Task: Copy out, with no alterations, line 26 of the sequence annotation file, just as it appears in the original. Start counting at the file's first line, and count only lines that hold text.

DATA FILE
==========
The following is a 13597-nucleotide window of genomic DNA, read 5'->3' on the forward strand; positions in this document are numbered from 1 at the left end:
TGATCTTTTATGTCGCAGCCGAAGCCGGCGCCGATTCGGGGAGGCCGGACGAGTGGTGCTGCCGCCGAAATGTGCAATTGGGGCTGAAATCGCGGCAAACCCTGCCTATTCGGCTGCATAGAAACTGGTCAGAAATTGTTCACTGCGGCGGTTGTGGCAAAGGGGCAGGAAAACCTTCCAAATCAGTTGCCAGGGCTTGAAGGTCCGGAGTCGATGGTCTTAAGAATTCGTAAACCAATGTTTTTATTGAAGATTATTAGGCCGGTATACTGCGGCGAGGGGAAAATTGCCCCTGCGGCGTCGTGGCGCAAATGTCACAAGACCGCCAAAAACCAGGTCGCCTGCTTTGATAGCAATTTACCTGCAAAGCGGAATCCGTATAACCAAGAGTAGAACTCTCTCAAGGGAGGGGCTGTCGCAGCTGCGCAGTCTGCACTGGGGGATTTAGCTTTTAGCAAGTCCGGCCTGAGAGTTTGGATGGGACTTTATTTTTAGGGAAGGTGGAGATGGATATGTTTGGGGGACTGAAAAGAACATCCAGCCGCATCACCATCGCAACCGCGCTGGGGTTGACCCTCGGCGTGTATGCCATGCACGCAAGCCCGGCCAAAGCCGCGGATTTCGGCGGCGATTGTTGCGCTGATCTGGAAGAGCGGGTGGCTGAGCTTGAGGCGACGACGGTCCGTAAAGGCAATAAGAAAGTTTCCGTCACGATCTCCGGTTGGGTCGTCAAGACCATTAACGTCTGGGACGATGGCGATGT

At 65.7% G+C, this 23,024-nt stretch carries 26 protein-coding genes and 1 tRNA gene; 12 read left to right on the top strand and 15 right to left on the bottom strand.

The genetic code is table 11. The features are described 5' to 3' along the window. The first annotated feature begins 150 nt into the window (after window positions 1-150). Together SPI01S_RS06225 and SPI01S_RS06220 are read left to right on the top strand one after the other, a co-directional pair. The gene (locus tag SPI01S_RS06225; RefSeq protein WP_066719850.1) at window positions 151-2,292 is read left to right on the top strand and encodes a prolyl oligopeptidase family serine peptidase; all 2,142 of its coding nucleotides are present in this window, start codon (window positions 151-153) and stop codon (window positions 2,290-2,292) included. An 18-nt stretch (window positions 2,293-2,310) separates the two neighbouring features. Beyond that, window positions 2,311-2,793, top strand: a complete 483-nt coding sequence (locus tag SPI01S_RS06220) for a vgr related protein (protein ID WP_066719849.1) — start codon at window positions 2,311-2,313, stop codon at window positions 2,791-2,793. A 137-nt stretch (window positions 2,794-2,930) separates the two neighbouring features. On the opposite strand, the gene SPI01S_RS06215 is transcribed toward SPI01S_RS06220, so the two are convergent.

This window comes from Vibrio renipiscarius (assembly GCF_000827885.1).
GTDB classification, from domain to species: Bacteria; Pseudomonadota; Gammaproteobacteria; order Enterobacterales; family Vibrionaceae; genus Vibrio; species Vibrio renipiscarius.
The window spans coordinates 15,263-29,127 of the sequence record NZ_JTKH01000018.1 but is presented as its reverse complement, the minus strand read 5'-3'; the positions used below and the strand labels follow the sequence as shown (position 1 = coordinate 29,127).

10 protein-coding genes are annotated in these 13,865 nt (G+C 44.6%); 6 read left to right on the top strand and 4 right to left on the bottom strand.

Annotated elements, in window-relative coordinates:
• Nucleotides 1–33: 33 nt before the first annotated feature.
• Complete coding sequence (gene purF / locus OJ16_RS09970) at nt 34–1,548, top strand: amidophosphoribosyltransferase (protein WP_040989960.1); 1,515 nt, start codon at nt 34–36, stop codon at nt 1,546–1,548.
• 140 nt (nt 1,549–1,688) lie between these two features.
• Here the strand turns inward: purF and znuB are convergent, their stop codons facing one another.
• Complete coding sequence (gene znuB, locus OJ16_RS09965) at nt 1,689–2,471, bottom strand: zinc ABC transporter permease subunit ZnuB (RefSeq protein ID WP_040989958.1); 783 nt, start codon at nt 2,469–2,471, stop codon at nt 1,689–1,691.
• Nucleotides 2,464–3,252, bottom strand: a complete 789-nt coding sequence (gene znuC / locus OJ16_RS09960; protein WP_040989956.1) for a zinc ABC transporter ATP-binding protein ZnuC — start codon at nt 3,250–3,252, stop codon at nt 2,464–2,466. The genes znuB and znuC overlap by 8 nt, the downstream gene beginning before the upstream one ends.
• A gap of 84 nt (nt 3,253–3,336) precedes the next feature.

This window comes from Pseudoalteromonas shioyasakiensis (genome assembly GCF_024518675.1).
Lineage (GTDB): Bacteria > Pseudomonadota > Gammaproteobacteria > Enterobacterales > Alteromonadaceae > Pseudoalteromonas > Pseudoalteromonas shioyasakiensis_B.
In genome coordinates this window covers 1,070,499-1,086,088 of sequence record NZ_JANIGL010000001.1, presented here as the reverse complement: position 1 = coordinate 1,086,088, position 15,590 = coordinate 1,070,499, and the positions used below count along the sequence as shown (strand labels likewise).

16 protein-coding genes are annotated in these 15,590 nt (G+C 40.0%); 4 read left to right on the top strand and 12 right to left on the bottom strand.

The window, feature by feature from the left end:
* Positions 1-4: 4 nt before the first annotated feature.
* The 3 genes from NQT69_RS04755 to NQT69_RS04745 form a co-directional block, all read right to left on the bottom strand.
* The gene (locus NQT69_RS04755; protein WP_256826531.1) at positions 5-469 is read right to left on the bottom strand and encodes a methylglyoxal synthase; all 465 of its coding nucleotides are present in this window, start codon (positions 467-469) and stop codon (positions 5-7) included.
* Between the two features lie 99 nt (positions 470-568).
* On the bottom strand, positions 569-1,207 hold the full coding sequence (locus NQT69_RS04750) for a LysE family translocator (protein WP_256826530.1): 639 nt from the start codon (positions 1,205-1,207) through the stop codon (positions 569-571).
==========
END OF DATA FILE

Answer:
* On the bottom strand, positions 569-1,207 hold the full coding sequence (locus NQT69_RS04750) for a LysE family translocator (protein WP_256826530.1): 639 nt from the start codon (positions 1,205-1,207) through the stop codon (positions 569-571).